Pedagogy and ICT: The Principles of Differentiated Teaching and New Technologies

Pedagogy and ICT: The Principles of Differentiated Teaching and New Technologies

Raffaele Ciambrone (Director of the Italian Ministry of Education, Rome, Italy)
Copyright: © 2017 |Pages: 17
DOI: 10.4018/IJDLDC.2017040103
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Abstract

While the principles of the personalization of study plans are now affirmed at scientific level and in the school world, new technologies must be used appropriately. Reflections on the personalization of ICT in relation to different learning styles seem scarce, particularly regarding differentiated teaching strategies aimed at supporting students with disabilities or learning difficulties. This article develops a thread of reasoning conducive to exploring the use of ICT in teaching to promote development that is integrated and not alternative to methodologies already experimented by teachers. It focuses on the concept of differentiated teaching, giving examples of integrated learning environments and operational proposals.
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1. Introduction

In his book The Children's Machine: Rethinking School in the Age of the Computer (Papert, 1993), Seymour Papert imagines the situations in which a surgeon and a teacher would find themselves, were they transported a hundred years on, from the 800s to the 900s, and had to work in their professional contexts after the changes that had taken place in that time lapse. Without a doubt the surgeon would find himself confronted by an operating theatre that was totally different from past times, with technological innovations that would prevent his professional work. Vice versa, the teacher would find a context that had hardly changed, except for a few slight modifications in the furnishings: the same classrooms, the same blackboards, tables and desks; and he could carry out his professional work without difficulty.

This comparison was taken up by a number of commentators (in Italy even by the Ministry of Education) to underline the scarce propensity for innovation in schools and call attention to the need for renewal, with much emphasis being placed on the changes that new technologies can bring about in the spheres of education and training. It initiated a season of important investments to equip schools with the necessary materials, from IWBs to computers and tablets in every classroom. The goal has been reached in part but continues to be pursued, together with the need to provide teachers with adequate training in the appropriate use of ICT.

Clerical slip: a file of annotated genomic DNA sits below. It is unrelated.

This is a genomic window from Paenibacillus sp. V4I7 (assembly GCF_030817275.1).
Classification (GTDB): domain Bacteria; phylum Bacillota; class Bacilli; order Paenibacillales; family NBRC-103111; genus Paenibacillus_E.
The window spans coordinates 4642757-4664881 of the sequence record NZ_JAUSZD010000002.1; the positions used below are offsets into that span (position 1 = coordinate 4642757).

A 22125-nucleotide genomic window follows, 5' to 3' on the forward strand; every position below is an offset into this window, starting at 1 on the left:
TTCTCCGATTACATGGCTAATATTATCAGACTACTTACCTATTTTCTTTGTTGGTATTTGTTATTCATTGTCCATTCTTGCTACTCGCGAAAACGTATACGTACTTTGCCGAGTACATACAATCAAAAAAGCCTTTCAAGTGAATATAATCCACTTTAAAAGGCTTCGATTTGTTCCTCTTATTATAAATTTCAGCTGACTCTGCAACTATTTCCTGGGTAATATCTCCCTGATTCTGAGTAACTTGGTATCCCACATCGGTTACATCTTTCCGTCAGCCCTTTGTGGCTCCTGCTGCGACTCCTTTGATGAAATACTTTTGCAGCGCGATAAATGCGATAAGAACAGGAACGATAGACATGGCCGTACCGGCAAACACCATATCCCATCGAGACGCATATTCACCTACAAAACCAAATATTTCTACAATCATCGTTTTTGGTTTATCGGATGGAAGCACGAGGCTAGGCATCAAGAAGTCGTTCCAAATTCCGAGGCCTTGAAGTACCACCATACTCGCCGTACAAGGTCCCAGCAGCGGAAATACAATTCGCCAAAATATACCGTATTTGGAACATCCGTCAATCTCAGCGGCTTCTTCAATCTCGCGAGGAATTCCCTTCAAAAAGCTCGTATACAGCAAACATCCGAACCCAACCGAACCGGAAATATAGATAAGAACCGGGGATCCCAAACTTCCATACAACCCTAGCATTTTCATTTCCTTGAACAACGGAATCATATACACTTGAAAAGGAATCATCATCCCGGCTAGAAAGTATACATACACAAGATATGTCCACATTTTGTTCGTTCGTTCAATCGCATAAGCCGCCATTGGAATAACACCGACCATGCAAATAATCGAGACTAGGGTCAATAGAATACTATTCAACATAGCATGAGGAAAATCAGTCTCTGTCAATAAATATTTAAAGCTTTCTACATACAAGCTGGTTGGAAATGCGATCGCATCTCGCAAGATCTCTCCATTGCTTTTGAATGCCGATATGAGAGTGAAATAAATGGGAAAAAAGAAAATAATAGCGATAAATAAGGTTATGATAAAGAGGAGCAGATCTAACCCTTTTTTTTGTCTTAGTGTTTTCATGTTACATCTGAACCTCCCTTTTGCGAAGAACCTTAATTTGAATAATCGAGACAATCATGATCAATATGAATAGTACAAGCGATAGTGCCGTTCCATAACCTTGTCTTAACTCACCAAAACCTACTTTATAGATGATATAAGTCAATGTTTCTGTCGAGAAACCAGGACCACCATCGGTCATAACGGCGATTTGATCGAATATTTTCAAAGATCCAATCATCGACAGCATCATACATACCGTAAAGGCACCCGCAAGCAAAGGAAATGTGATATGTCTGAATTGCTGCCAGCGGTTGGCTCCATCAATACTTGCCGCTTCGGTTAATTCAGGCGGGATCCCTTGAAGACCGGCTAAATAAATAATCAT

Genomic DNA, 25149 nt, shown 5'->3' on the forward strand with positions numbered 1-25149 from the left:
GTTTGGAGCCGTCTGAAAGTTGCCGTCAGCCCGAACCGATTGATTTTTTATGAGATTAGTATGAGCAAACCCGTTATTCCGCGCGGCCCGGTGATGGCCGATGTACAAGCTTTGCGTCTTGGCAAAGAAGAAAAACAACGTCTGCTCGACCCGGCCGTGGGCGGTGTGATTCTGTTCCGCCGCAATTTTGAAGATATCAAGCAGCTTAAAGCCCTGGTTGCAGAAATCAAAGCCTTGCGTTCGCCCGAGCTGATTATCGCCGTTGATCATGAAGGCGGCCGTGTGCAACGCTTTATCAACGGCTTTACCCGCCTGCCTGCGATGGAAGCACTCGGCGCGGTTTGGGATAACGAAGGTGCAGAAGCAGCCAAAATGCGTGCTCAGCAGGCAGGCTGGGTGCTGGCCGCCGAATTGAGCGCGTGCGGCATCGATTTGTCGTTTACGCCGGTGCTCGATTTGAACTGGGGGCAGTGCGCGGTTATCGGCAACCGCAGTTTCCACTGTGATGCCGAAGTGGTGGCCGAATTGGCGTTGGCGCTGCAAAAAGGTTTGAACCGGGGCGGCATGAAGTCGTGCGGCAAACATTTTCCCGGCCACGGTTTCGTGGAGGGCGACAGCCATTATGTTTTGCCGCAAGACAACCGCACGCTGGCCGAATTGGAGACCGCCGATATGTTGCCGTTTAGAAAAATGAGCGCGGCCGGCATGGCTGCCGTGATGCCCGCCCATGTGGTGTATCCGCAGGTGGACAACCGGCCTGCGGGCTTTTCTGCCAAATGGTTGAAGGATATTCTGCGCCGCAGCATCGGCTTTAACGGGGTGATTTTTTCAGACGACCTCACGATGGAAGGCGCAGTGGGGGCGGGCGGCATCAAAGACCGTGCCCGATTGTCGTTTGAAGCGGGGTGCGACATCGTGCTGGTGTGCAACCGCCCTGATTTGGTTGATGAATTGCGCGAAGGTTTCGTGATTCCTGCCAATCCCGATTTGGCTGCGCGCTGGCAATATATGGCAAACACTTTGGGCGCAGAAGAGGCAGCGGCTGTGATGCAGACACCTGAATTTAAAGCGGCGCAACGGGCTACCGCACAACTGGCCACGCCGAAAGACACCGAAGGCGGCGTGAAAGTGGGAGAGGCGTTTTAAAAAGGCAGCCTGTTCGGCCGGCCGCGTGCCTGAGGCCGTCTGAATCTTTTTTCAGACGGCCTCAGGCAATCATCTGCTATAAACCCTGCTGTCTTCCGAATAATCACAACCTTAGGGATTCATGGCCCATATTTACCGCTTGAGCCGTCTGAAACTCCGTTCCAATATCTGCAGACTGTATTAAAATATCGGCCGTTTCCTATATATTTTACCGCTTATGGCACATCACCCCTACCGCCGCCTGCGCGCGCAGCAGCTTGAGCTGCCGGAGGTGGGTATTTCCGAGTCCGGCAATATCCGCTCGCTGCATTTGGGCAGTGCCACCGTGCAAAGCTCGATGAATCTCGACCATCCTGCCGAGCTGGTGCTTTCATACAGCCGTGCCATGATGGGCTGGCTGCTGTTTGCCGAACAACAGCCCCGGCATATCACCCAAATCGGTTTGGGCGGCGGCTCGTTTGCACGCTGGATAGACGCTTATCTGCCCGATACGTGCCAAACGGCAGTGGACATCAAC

In the debate between techno-optimists and techno-sceptics, the more traditional current underlines that new technologies are simply a “tool” for good teaching, perhaps to calm the anxieties of the many non-native digital teachers who have trouble acquiring familiarity with sophisticated technologies in which students often prove to be more competent than their instructors.

Some scholars (Varisco, 2002) stress the importance of constructing technology-rich innovative learning environments (OECD, 2103; Groff, 2013), the value of which lies not in the presence or absence of particular types of tools, but in the quality of the educative project supporting them. So, it is the teacher, through the instructional planning, who confers value and significance to the technologies.

Then there are those who say it is not right to think of ICT in mechanistic terms for the transmission of knowledge, or to introduce ICT into the school system as a mediator of learning on the basis of its innovative potential (Cesareni & Cacciamani, 2014), conceptually rejecting its merely “instrumental” use.

According to some authors (Varani, 2002), new technologies should be considered resources that are active, “situated” (Lave & Wenger, 1991) and “problematizing” (Calvani, 2000) in the construction of knowledge, to be “set up” expertly and attentively for the creation of significant learning environments.

Pier Cesare Rivoltella intervenes in this debate with elements of clarification. He asserts that digital technologies, precisely because of the highly important role they play in the processess through which we today construct and manage our relationships, organize our time, define our identity and promote social acceptance, constitute the infrastructure and languages of our society (Rivoltella, 2015) and their role is not limited to being cognitive or didactic mediators (Damiano, 2014). Continuing with the distinctions between Education Technology and Media Education, he maintains that, far from being a factor of discontinuity, digital should be considered a re-mediation of reality, that is, a reconfiguration in another key of the elements of daily reality. Digital does not replace anything, rather it enriches our possibilities of intervention in real life situations (Rivoltella & Ferrari, 2016).

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